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I was recently reading a document and I found the word gastgebend for me the meaning is not very clear, that is why i have 2 questions.

  1. Is it referring to the person being the host or the guest?
  2. what it a specific word to refer to the guest person?

Thank you very much in advance, i appreacite every comment or input

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    Can you please give us the complete sentence in which "gastgebend" occurs?
    – Paul Frost
    Commented Jul 18, 2023 at 16:01
  • "gastgebend" is an unwieldy and uncommon adjective. I suspect you're reading a text where someone tried to translate a construction involving e.g. a "host/hosting country" too literally. Commented Jul 19, 2023 at 8:03
  • @KilianFoth Or perhaps something in gendering-context.
    – Paul Frost
    Commented Jul 19, 2023 at 9:10

1 Answer 1

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The noun Gastgeber refers to the host. It is derived from the old phrase Gast geben, which means something like to offer night shelter. The adjective gastgebend is the participle from this verb and, therefore, refers to the person who is the host.

The noun Gast refers to the guest. An adjective that refers to the person who is the guest is gastierend. It is the participle from the verb gastieren, which means something like to guest or to make a guest appearance. Notice that the verb is also common today for artists who perform on a stage. So, sentences like Der berühmte Schauspieler gastierte an der Volksbühne does not mean that the actor spent the night there as a guest.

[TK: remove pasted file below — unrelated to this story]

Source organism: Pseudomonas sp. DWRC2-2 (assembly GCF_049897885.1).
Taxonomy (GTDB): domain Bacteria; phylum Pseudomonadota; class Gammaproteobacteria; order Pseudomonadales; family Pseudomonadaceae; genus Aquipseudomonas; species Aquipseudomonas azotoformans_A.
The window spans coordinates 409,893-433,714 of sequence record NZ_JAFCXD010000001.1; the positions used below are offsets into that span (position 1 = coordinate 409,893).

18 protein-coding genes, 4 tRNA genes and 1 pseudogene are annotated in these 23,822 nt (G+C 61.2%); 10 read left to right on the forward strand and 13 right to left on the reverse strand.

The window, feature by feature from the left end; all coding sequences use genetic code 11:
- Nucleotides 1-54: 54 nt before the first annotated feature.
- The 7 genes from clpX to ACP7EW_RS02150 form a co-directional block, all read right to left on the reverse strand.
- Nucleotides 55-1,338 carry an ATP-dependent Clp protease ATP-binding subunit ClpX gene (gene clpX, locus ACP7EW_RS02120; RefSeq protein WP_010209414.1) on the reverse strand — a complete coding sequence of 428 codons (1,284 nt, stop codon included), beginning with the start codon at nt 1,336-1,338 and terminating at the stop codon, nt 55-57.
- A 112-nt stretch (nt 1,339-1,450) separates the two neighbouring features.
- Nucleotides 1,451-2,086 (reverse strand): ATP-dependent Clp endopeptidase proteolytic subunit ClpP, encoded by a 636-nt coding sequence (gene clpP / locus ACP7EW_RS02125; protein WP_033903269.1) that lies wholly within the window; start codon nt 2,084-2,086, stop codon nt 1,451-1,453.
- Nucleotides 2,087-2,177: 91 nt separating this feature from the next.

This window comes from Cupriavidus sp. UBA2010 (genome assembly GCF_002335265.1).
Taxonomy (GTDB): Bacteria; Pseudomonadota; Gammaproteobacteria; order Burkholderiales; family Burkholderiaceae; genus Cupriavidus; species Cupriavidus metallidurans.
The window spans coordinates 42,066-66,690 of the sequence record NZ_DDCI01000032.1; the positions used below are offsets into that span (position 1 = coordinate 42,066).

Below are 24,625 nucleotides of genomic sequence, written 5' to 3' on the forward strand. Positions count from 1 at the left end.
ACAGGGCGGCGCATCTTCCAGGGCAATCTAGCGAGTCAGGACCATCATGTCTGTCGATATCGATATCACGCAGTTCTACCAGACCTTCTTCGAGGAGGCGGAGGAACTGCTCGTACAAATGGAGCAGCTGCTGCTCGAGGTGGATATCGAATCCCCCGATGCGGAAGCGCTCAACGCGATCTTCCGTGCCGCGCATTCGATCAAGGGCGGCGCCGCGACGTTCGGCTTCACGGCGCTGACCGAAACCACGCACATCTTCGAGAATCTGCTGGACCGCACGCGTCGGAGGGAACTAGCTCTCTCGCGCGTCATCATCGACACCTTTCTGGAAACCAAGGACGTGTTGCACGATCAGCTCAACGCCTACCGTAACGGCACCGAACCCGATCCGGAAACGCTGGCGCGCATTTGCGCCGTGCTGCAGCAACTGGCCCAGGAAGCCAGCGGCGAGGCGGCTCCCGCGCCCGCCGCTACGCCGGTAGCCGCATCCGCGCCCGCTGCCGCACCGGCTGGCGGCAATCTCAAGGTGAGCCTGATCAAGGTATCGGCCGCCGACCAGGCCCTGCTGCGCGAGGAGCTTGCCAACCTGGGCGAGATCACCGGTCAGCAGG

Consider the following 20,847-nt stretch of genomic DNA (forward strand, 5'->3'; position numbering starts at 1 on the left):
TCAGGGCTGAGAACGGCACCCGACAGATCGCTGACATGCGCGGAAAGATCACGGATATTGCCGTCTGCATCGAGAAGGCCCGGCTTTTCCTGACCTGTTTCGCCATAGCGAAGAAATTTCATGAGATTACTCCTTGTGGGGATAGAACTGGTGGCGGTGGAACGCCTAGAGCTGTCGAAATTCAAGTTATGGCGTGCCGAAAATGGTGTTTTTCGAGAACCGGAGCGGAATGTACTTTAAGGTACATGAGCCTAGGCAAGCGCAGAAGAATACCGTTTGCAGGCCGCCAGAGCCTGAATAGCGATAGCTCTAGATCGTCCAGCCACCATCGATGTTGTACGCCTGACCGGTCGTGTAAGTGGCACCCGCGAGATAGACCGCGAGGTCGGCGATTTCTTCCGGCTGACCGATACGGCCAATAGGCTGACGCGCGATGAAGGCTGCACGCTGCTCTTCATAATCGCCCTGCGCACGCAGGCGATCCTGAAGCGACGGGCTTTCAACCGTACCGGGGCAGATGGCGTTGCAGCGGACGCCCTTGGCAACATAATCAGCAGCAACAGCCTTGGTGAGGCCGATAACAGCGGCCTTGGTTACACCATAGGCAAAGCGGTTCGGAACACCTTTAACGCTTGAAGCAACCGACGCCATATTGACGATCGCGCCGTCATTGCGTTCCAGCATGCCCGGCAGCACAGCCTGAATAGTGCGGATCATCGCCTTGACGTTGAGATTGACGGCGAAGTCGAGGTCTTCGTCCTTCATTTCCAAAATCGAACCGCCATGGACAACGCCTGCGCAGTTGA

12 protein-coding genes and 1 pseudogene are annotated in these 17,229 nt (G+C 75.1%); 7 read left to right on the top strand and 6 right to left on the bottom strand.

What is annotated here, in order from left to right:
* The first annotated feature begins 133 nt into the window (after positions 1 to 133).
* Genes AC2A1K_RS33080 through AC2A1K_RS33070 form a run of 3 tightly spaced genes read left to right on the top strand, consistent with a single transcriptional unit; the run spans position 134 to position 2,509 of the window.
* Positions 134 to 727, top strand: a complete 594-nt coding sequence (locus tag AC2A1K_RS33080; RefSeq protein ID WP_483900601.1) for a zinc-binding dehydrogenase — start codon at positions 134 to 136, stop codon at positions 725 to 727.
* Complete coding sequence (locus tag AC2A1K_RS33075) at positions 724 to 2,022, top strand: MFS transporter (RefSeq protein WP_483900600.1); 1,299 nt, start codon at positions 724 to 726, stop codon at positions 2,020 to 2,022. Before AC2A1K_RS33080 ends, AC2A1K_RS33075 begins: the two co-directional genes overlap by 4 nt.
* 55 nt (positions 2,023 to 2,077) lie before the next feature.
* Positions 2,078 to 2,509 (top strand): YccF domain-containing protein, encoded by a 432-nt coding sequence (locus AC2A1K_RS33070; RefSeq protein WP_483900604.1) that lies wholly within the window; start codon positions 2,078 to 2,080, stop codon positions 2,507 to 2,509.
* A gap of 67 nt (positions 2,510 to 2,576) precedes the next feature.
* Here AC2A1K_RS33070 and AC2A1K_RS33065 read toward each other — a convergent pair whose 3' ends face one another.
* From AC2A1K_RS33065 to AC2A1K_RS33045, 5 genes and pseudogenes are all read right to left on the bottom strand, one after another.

Mnemonic:

  • Die gastgebende Person nennt man den Gastgeber.
  • Die gastierende Person nennt man den Gast.
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    "An adjective that refers to the person who is the guest is gastierend." Do you have an example where the adjective or verb is used to refer to a guest (and not an actor or singer making a guest appearance)? Is this common usage (as is suggested by the phrasing that the meaning make a guest appearance is also common)?
    – David Vogt
    Commented Jul 18, 2023 at 14:49
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    It seems to me that "gastieren" is not used for a person visiting other persons (in the context of a private invitation). A well-known artist, an orchestra and a football team can "gastieren" somewhere else (in the context of an official event).
    – Paul Frost
    Commented Jul 18, 2023 at 16:00
  • @PaulFrost yeah, in that situation you would say "ich besuche dich" rather than "ich gastiere bei dir" (except if you mean it as a joke). "Gastieren" is more for situations where you would use the expression "guest star" in English.
    – rob74
    Commented Jul 19, 2023 at 6:05
  • @rob74 Another variant is "ich bin bei ... zu Gast".
    – Paul Frost
    Commented Jul 19, 2023 at 9:08
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    And beware of simple rules in German - gastieren can also be used the other way around: Willst nicht Salz und Schmalz verlieren, Mußt, gemäß den Urgeschichten, Wenn die Leute willst **gastieren**, Dich nach Schnauz' und Schnabel richten. (J.W.v.Goethe, Fuchs und Kranich)
    – Jens
    Commented Jul 19, 2023 at 16:38

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